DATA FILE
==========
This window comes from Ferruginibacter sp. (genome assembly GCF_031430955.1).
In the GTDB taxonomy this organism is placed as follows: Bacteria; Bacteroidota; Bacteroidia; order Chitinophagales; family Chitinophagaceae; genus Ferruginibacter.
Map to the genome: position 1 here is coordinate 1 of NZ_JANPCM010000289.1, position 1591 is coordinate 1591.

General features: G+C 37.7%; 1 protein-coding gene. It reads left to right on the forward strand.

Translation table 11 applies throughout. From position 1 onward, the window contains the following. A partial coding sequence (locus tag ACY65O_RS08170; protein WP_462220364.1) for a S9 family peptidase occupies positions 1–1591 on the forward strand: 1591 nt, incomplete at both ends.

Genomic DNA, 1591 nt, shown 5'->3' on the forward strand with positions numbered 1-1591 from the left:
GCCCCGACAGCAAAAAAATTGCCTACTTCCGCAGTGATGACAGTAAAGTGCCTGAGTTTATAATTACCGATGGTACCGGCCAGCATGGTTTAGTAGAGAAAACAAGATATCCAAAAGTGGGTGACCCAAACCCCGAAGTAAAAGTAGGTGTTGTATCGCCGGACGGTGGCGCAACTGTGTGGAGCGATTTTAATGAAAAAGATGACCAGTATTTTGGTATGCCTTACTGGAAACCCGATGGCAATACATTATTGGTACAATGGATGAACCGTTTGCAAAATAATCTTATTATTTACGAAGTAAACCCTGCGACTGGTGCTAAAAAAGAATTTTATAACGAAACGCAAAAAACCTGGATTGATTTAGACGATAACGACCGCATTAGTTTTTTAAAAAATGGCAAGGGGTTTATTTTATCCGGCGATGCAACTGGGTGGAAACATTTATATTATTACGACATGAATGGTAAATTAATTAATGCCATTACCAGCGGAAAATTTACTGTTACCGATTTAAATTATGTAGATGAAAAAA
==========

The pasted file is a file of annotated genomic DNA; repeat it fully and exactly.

This window comes from Ferruginibacter sp. (genome assembly GCF_031430955.1).
In the GTDB taxonomy this organism is placed as follows: Bacteria; Bacteroidota; Bacteroidia; order Chitinophagales; family Chitinophagaceae; genus Ferruginibacter.
Map to the genome: position 1 here is coordinate 1 of NZ_JANPCM010000289.1, position 1591 is coordinate 1591.

General features: G+C 37.7%; 1 protein-coding gene. It reads left to right on the forward strand.

Translation table 11 applies throughout. From position 1 onward, the window contains the following. A partial coding sequence (locus tag ACY65O_RS08170; protein WP_462220364.1) for a S9 family peptidase occupies positions 1–1591 on the forward strand: 1591 nt, incomplete at both ends.

Genomic DNA, 1591 nt, shown 5'->3' on the forward strand with positions numbered 1-1591 from the left:
GCCCCGACAGCAAAAAAATTGCCTACTTCCGCAGTGATGACAGTAAAGTGCCTGAGTTTATAATTACCGATGGTACCGGCCAGCATGGTTTAGTAGAGAAAACAAGATATCCAAAAGTGGGTGACCCAAACCCCGAAGTAAAAGTAGGTGTTGTATCGCCGGACGGTGGCGCAACTGTGTGGAGCGATTTTAATGAAAAAGATGACCAGTATTTTGGTATGCCTTACTGGAAACCCGATGGCAATACATTATTGGTACAATGGATGAACCGTTTGCAAAATAATCTTATTATTTACGAAGTAAACCCTGCGACTGGTGCTAAAAAAGAATTTTATAACGAAACGCAAAAAACCTGGATTGATTTAGACGATAACGACCGCATTAGTTTTTTAAAAAATGGCAAGGGGTTTATTTTATCCGGCGATGCAACTGGGTGGAAACATTTATATTATTACGACATGAATGGTAAATTAATTAATGCCATTACCAGCGGAAAATTTACTGTTACCGATTTAAATTATGTAGATGAAAAAA